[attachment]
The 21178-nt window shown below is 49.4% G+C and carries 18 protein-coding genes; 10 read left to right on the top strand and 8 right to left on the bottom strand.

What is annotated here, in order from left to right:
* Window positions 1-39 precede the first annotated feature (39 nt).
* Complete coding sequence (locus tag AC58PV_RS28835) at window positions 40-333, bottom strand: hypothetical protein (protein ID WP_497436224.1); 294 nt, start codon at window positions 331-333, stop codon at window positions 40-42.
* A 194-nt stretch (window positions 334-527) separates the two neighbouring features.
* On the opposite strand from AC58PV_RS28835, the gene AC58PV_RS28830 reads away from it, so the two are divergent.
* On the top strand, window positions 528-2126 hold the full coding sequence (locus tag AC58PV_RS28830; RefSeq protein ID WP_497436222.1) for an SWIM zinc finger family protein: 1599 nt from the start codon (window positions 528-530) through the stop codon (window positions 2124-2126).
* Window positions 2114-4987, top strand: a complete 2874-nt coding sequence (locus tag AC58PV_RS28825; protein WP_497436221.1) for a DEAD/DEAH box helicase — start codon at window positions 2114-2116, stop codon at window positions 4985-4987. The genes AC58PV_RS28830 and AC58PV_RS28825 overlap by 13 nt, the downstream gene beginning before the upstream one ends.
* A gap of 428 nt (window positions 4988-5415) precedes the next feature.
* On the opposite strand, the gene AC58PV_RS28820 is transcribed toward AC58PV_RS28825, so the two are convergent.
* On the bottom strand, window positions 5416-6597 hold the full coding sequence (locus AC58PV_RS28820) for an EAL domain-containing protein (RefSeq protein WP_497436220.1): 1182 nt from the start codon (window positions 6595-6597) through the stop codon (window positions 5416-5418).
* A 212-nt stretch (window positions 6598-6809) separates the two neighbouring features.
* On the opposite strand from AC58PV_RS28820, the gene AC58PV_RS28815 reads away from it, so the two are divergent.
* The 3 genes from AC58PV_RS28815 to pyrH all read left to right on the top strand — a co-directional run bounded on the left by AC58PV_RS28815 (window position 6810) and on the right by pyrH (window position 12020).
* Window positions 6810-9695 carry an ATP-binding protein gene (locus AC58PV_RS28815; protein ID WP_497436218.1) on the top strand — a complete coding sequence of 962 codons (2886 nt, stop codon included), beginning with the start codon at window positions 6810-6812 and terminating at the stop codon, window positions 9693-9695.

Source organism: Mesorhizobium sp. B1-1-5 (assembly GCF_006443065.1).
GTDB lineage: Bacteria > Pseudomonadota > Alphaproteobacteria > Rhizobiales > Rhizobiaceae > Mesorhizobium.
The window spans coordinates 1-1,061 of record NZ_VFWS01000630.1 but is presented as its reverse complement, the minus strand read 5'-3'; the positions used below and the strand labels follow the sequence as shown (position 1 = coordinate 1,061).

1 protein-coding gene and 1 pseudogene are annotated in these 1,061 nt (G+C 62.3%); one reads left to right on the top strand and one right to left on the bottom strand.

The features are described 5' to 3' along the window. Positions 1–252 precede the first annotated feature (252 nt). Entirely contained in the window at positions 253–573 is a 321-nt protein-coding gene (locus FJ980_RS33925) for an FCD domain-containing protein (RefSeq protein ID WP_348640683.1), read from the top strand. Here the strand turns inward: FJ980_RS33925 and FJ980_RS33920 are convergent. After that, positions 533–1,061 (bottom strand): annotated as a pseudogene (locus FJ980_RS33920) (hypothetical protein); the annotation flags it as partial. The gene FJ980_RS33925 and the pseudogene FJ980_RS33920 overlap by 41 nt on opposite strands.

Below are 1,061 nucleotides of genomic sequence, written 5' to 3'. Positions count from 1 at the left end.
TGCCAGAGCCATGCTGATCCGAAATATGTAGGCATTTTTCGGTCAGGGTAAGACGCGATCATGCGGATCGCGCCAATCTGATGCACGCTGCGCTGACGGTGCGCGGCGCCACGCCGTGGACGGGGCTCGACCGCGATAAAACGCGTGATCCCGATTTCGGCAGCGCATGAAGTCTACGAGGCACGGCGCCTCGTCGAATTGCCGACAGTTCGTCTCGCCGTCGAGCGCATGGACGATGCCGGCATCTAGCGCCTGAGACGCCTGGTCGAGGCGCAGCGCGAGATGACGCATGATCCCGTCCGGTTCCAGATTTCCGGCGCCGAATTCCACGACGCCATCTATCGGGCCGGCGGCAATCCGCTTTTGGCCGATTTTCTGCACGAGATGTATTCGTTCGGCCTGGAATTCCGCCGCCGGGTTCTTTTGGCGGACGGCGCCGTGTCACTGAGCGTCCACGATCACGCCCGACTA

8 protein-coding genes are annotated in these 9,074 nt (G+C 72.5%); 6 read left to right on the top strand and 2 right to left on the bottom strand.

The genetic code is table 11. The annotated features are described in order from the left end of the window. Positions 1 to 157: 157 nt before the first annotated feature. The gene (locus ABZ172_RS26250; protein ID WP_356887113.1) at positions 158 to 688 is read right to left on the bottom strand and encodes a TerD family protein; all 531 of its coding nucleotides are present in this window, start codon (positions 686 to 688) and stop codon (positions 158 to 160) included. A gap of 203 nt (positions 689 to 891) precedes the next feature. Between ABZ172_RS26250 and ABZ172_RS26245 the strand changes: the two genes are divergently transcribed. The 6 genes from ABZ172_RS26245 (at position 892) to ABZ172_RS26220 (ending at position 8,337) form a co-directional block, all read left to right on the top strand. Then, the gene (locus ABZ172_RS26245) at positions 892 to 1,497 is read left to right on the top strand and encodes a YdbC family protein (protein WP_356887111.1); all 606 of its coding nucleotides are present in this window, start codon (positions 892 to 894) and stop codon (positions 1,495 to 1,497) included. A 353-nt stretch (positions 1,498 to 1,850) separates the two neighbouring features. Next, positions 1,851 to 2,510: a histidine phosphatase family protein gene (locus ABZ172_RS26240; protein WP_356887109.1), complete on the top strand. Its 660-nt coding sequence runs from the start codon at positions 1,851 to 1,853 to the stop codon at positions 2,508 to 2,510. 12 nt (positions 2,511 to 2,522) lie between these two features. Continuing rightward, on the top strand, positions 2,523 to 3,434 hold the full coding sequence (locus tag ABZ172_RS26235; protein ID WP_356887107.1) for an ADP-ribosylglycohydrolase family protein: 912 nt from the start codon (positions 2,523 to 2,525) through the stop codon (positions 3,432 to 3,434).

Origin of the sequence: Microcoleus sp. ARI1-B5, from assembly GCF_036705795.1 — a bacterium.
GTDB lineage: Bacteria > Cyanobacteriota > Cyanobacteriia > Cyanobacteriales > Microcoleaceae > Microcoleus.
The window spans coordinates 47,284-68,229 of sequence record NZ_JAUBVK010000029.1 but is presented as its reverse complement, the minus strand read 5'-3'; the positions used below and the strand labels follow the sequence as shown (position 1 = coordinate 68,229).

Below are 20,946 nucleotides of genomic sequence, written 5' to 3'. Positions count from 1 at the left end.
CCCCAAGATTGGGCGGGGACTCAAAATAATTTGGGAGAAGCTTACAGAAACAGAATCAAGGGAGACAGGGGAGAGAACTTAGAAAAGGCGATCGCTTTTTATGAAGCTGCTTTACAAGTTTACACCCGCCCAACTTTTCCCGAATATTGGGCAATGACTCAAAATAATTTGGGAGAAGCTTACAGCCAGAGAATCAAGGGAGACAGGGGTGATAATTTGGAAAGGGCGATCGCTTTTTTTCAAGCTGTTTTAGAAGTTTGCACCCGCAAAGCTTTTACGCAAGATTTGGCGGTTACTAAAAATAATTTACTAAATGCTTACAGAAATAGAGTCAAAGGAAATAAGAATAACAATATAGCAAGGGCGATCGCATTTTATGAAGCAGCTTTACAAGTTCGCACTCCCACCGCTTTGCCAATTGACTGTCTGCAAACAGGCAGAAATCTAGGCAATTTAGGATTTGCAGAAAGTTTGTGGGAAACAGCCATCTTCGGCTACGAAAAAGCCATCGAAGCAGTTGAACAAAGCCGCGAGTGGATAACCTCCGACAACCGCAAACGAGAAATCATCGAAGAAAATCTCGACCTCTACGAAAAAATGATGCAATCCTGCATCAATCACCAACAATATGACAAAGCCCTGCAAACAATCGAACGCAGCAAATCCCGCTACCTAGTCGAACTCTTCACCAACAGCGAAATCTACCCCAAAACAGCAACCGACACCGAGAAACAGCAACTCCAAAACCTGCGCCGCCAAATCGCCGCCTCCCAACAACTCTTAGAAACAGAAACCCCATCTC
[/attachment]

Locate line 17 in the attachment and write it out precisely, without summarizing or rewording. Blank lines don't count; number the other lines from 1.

GTDB lineage: Bacteria > Pseudomonadota > Alphaproteobacteria > Rhizobiales > Rhizobiaceae > Mesorhizobium.